Let’s do some operations on these data frames to capture the speed difference and check if GPU really boosts the performance or not!

1. Logarithmic Operation

Applying np.log function on one of the columns of both data frames and doing it for 10 loops to get the best average:

%%timeit -n 10
pandasDF['log_1'] = np.log(pandasDF['col_1'])

%%timeit -n 10
gpuDF['log_1'] = np.log(gpuDF['col_1'])

log operation time

Log operation time

As you can see that applying the logarithmic function on GPU dataframe yield results in 32.8 ms per loop as compared to 2.55 s per loop! This is the difference we expect in GPU-based processing. All the processes are efficient and done in high-performance memory.

2. Square Operation

Applying np.sqrt function on one of the columns of both types of data frames:

%%timeit -n 10
pandasDF['sqaure_1'] = np.sqrt(pandasDF['col_1'])

%%timeit -n 10
gpuDF['square_1'] = np.sqrt(gpuDF['col_1'])

sqaure operation time

Square operation time

Here also, the execution time went from 508 ms per loop in pandas data frames to 13.8 ms per loop!

3. Converting “Int” data type to “string”

To amaze you, even more, Let’s convert the “col_1” of both types of data frames, which contains integer values ranging from 0 to 10M  to string type values (object).

%%time 
pandasDF.col_1.astype(str)

%%time
gpuDF.col_1.astype(str)

convert int to string

Integer to string type conversion

This execution difference in terms of speed matters in real-world projects where quick data ingestion and prediction are required.

Training a Linear regression model

Model training can take much of the time. Depending upon the type of model, it can vary but what if the model is trained in GPU memory? It is possible using Rapids. The dataframe to be passed to this GPU-based implementation is cuDF with the difference that the model will be built using cuML library, which is again, GPU based.

Let’s build this model step by step and compare its performance with sklearn based models!

Step 1: Import the essentials

import cudf
from cuml import make_regression, train_test_split
from cuml.linear_model import LinearRegression as cuLinearRegression
from cuml.metrics.regression import r2_score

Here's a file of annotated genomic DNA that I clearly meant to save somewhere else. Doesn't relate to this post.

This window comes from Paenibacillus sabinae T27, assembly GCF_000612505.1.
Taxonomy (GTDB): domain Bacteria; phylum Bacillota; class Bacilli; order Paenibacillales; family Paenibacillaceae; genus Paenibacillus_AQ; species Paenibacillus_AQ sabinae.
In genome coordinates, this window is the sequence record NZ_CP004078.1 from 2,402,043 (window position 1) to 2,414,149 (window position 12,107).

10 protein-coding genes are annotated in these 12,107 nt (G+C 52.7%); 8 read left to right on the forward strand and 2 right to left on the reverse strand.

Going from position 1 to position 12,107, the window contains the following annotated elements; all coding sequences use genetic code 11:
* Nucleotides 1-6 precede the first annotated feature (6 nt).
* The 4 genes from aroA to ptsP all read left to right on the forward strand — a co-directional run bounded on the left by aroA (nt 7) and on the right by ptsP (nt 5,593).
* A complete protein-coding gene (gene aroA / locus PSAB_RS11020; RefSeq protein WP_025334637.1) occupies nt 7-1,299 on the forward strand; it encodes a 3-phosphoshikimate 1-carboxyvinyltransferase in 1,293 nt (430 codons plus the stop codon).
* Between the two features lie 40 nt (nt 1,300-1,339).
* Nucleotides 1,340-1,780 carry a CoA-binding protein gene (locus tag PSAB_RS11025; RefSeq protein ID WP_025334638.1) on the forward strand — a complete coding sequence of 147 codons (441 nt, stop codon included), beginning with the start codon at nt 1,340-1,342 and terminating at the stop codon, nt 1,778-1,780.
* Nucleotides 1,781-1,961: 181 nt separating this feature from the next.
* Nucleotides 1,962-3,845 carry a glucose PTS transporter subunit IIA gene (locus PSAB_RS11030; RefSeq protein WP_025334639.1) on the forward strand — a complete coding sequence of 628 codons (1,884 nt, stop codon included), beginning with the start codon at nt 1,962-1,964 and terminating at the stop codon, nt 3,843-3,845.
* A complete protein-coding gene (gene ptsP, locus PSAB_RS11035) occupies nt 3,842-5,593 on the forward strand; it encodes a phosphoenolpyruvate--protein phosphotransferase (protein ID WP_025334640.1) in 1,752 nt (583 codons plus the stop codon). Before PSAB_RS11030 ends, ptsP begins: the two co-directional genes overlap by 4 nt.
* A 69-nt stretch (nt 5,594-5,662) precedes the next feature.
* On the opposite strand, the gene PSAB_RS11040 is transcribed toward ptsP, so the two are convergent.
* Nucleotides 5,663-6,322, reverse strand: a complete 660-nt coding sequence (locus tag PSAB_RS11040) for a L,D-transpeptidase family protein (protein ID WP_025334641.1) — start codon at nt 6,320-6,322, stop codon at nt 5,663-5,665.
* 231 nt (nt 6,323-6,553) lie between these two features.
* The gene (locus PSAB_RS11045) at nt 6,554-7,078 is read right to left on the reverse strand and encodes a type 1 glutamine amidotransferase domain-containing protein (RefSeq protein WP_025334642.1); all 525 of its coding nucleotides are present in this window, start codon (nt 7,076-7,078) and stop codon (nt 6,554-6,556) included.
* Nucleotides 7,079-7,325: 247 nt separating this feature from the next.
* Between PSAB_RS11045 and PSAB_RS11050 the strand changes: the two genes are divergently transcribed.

from sklearn.linear_model import LinearRegression as skLinearRegression

Step 2: Create Fake data and split it (Training and testing)

n_samples = 2**20 
n_features = 399
random_state = 23
X, y = make_regression(n_samples=n_samples, n_features=n_features, random_state=random_state)
X = cudf.DataFrame(X)
y = cudf.DataFrame(y)[0]
X_cudf, X_cudf_test, y_cudf, y_cudf_test = train_test_split(X, y, test_size = 0.2, random_state=random_state)
X_train = X_cudf.to_pandas()
X_test = X_cudf_test.to_pandas()
y_train = y_cudf.to_pandas()
y_test = y_cudf_test.to_pandas()

  • make_regression function of cuML library makes it super easy to create regression-based dataset out of the hyperparameters provided. It takes in the number of features and the number of rows to be included in the dataset.
  • train_test_split function of cuML is the same as used in sklearn
  • cudf.DataFrame.to_pandas() convert the GPU powered dataframe to normal pandas dataframe that operates on CPU.

Now the dataset is ready, let’s train a skearn based model and check its training time.

sk = skLinearRegression(fit_intercept=True,
                            normalize=True,
                            n_jobs=-1)
sk.fit(X_train, y_train)

 The time taken to train this model is:

sklearn model training | pandas on GPU

sklearn model training

Training a GPU-based model is not very different.

gpuModel = cuLinearRegression(fit_intercept=True,
                              normalize=True,
                              algorithm='eig')
gpuModel.fit(X_cudf, y_cudf)

Look at the time taken for this training:

gpu based training

GPU based model training

While the sklearn model took 16.2 seconds to train the model per loop, GPU based cuML model took only 342 ms per loop!

Conclusion

In all terms, GPU-based processing is far better than CPU-based processing. Libraries like Pandas, sklearn play an important role in the data science life cycle. When the size of data increases, CPU-based processing becomes slower and a faster alternative is needed. GPUs fill this gap.

If you have any doubts, queries, or potential opportunities, then you can reach out to me via

1. Linkedin – in/kaustubh-gupta/

2. Twitter – @Kaustubh1828

3. GitHub – kaustubhgupta

4. Medium – @kaustubhgupta1828